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Palestine Accused Of ‘Systematic Torture’ Before The International Criminal Court

  • The International Legal Forum (ILF), an Israel-based legal group, submitted a request to the International Criminal Court to investigate and prosecute Palestine for torture.
  • The submission comes as a UN body is set to release conclusions of a separate torture inquiry Friday.
  • “The Palestinian Authority are yet to be held accountable under the law for committing such grave crimes as torture. We say ‘enough is enough’ and seek to change that,” ILF Chair and CEO Arsen Ostrovsky told the Daily Caller News Foundation.

An Israel-based legal group brought accusations of torture against the Palestinian Authority (PA) before the International Criminal Court (ICC) on July 18, the first request of its kind, ahead of a United Nations report scheduled for release Friday.

The International Legal Forum (ILF) requested the ICC to investigate President Mahmoud Abbas, now in his 18th year in office after canceling numerous scheduled elections, and the PA for “rampant, wide-spread and systematic torture” against Palestinian and Israeli nationals, ILF Chair and CEO Arsen Ostrovsky told the Daily Caller News Foundation. The investigation was launched a day before a separate UN body opened an inquiry into Palestine for similar allegations and is scheduled to publish its conclusions Friday.

“The Palestinian Authority are yet to be held accountable under the law for committing such grave crimes as torture. We say ‘enough is enough’ and seek to change that,” said Ostrovsky.

Examples include Palestinian human rights activist Nizar Banat, who criticized the PA and died after being beaten in the custody of the Palestinian security services in 2021, The New York Times reported. A trial against the officers responsible for his death has not yet concluded, with Banat’s family calling the trial a “farce,”according to Al-Araby.

The PA also claims jurisdiction over Hamas-controlled territory in Gaza, where the recognized terrorist group took two mentally-ill Israelis, Hisham al-Sayed and Avera Mengistu, hostage after they inadvertently crossed into Gaza in 2014 and 2015, respectively, and refused to allow the International Committee of the Red Cross access to them. Hamas said in June that “the health of one of its Israeli prisoners has deteriorated” after releasing a video of al-Sayed hooked up to an oxygen mask, The Times of Israel reported.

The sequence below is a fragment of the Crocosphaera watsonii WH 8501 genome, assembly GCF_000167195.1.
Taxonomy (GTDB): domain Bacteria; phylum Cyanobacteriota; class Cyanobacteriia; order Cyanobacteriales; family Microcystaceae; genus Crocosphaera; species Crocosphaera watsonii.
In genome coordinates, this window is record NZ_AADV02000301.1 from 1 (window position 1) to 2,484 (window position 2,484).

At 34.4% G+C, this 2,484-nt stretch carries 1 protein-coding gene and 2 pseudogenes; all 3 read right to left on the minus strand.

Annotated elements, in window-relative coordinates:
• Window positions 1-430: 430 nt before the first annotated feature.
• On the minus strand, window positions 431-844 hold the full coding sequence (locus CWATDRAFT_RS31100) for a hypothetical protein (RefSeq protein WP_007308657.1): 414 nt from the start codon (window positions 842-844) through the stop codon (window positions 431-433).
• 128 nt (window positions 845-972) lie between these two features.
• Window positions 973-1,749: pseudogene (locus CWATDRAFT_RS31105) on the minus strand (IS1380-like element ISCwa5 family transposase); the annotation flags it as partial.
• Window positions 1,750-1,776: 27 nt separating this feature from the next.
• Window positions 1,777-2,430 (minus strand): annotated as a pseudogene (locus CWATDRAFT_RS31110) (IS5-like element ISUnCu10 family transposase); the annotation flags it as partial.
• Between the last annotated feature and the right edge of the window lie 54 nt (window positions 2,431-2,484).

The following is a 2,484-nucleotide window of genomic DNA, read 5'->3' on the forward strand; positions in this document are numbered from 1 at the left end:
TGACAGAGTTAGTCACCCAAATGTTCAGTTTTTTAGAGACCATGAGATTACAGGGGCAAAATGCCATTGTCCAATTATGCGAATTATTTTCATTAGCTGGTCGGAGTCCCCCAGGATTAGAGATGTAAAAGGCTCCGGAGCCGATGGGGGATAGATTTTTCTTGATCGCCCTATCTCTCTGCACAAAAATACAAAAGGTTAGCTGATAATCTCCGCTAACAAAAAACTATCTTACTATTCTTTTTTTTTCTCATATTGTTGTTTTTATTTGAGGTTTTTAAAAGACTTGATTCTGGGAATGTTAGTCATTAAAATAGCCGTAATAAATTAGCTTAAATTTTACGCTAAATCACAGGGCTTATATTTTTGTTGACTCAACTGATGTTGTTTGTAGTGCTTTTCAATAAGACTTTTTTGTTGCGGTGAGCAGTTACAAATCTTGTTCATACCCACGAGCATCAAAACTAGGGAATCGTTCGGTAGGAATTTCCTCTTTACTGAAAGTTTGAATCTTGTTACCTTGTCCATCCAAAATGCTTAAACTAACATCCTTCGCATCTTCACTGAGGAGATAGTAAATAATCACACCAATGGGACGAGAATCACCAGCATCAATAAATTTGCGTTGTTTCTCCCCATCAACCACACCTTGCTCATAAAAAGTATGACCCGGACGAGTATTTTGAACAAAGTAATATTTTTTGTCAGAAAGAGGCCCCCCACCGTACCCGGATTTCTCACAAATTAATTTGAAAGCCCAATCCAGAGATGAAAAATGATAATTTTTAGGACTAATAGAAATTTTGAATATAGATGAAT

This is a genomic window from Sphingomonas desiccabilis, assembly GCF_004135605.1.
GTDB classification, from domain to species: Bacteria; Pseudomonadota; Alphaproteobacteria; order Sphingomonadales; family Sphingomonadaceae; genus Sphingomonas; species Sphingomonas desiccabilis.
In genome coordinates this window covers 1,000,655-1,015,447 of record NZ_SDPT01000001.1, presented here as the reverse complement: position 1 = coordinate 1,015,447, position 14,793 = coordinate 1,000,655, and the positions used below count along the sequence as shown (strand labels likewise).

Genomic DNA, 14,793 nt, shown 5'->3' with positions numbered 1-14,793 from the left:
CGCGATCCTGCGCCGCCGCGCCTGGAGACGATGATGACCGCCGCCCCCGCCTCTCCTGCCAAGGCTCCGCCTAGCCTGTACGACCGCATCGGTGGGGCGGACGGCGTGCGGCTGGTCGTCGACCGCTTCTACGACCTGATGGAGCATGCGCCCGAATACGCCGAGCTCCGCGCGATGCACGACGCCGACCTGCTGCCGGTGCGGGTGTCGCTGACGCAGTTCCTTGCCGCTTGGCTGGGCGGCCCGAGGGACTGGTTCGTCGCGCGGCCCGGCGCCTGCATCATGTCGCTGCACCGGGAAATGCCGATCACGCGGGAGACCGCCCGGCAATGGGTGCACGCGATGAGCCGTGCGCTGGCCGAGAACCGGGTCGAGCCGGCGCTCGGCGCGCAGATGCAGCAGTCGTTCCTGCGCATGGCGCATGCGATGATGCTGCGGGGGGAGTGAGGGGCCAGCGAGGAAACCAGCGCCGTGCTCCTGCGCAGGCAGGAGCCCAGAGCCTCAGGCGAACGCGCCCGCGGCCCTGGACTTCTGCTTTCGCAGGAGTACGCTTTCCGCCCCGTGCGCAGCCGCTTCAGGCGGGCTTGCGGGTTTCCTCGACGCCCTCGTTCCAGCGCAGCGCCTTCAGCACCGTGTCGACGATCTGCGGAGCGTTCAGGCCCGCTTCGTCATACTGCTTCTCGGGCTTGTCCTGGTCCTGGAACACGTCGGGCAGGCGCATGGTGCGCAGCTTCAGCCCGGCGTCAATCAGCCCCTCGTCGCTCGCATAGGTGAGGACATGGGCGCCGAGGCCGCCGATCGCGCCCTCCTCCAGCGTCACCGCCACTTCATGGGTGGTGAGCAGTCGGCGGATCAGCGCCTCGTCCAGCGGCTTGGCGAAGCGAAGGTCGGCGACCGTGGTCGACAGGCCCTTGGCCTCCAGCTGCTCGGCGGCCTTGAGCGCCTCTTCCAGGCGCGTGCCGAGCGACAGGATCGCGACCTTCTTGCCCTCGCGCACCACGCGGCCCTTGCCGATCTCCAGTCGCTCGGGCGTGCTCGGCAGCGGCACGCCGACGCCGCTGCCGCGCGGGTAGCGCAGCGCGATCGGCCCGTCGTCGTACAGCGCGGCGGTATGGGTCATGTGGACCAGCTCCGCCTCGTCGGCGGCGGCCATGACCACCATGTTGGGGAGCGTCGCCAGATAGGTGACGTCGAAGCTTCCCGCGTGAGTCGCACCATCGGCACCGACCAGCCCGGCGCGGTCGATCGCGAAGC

“The ongoing detention incommunicado of Mengistu and al-Sayed … constitutes the grievous crime of torture, pursuant to the Rome Statute,” said Ostrovsky.

The Rome Statute of the International Criminal Court, which Palestine acceded to in 2015, prohibits crimes against humanity.

On July 20, The United Nations Committee Against Torture questioned Palestinian representatives on conditions in detention centers and the authority’s lack of clear legislation on torture in its first-ever review of Palestine’s torture record, according to a committee meeting summary, while headlining with praise over progress on violence against women.

The Palestinian delegation said the government had “plans” to revise torture legislation, including a draft law that more explicitly defined torture and banned it, “even when ordered by a superior.”

Delegation head Ziyad M. M. Habalreeh said that Palestine “abhorred torture and would not allow it to happen.” Habalreeh said Israel’s occupation of territory also claimed by Palestine interfered with day-to-day operations.

ICC Prosecutor Fatou Bensouda opened an investigation into war crimes committed by Israeli forces, Hamas and other Palestinian armed groups in February 2021 on behalf of “various groups of victims.” However, Ostrovsky told the DCNF that, to his knowledge, he was not aware of complaints against Abbas and Palestinian Prime Minister Shtayyeh for the crime of torture brought to the ICC.

Ostrovsky explained that, while many governments and international organizations are quick to condemn Israel for alleged human rights violations, the PA is often treated more favorably. “We seek to also shine a light to this hypocrisy,” he said.

“It was the Palestinian Authority who sought to exercise ‘lawfare’ (weaponizing the law against Israel) by first initiating proceedings against Israel before the ICC. Therefore, it was the PA themselves who opened this door, and we are making sure they will now pay the consequences of that decisions,” said Ostrovsky.

Rights advocacy group Human Rights Watch documented instances of torture by the PA and Fatah in 2018.

The submission comes as President Biden acknowledged friendship with Abbas during his trip in July and announced an additional $300 million in aid.

The ICC declined to comment. The prime minister’s office did not respond to the DCNF’s request for comment, and the president could not be reached.

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